Supplemental Income: British newspaper colour supplements in the 1960s

Richard Farmer

Research output: Contribution to journalArticlepeer-review

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Abstract

The introduction of colour supplements by three ‘quality’ newspapers during the 1960s was a key development in the British press during the decade, and was described by the editor of the Sunday Times as ‘perhaps the most successful single innovation in post-war journalism’. This article provides an overview of the advent of the colour supplements, explaining why they emerged when they did and developed in the manner they did, and exploring some of the difficulties and issues that attended their arrival. The article also demonstrates that sections of the British press were capable of taking advantage of changes in print and advertising culture brought about by the arrival of the post-war consumer society. However, the term ‘colour supplement’ became pejorative shorthand for the perceived vacuity of this new society, in part because of the tension that existed between the editorial and advertising content of these modish new publications. Consequently, the success of the colour supplement experiment was not universally celebrated.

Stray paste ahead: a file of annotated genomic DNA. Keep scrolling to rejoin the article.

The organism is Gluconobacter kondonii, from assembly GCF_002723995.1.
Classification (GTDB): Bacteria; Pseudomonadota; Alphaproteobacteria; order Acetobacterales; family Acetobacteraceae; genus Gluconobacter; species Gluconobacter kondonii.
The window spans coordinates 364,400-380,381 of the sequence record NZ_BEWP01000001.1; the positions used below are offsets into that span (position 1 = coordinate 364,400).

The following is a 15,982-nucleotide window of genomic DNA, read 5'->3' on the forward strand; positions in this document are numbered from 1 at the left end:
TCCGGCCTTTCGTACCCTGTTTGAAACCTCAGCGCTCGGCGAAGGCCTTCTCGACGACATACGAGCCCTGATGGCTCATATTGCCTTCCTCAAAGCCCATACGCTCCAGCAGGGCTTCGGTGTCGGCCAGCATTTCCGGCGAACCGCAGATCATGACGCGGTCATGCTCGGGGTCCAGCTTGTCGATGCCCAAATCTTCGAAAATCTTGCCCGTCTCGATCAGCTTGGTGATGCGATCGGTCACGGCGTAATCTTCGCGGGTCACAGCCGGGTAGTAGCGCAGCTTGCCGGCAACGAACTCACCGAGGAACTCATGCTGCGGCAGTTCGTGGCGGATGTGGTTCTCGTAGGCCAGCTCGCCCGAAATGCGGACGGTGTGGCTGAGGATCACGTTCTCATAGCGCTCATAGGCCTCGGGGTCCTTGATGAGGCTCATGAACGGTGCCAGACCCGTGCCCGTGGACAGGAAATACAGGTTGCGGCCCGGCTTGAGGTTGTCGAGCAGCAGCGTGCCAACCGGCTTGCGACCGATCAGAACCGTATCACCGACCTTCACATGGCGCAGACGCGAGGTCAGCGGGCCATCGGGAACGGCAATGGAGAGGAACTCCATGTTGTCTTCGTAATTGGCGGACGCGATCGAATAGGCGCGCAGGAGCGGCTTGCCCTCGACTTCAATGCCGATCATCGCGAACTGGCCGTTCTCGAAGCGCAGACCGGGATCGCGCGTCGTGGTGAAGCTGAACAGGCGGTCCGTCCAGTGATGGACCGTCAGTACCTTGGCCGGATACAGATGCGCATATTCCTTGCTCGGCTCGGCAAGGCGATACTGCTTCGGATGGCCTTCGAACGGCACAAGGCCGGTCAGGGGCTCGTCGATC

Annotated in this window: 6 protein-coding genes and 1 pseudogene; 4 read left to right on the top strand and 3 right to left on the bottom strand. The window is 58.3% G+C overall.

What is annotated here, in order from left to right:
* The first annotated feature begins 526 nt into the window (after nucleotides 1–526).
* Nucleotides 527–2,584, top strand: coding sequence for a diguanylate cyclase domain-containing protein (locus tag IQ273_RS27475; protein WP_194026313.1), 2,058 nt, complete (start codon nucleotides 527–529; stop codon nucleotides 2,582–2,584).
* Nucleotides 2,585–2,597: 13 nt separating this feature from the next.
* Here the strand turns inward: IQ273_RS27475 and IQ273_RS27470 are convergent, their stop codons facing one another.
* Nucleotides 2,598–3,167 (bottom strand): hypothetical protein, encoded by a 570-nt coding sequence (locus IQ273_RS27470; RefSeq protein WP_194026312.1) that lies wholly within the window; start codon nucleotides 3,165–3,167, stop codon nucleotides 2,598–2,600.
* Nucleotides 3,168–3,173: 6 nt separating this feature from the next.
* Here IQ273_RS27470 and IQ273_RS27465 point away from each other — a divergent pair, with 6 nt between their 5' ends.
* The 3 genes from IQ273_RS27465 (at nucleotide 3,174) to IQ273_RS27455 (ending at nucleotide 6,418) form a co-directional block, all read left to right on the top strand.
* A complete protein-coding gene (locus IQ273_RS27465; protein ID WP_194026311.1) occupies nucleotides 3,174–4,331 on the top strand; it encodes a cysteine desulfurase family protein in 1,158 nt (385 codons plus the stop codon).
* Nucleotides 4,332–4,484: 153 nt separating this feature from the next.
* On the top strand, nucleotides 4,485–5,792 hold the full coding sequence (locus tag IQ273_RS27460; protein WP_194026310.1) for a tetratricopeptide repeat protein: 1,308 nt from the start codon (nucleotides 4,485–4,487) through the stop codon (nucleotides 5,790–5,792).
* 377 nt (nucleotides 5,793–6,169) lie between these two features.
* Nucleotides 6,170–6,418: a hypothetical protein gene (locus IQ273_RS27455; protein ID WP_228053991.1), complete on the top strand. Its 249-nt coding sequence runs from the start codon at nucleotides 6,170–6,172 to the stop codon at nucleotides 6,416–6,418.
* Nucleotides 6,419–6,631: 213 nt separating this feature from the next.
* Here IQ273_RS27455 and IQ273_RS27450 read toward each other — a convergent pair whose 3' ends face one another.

Original languageEnglish
Pages (from-to)371-386
Number of pages16
JournalMedia History
Volume25
Issue number3
Early online date8 Jun 2018
DOIs
Publication statusPublished - 3 Jul 2019

Keywords

  • Colour supplements
  • quality newspapers
  • Sunday Times Magazine
  • Observer Magazine
  • Weekend Telegraph
  • Roy Thomson

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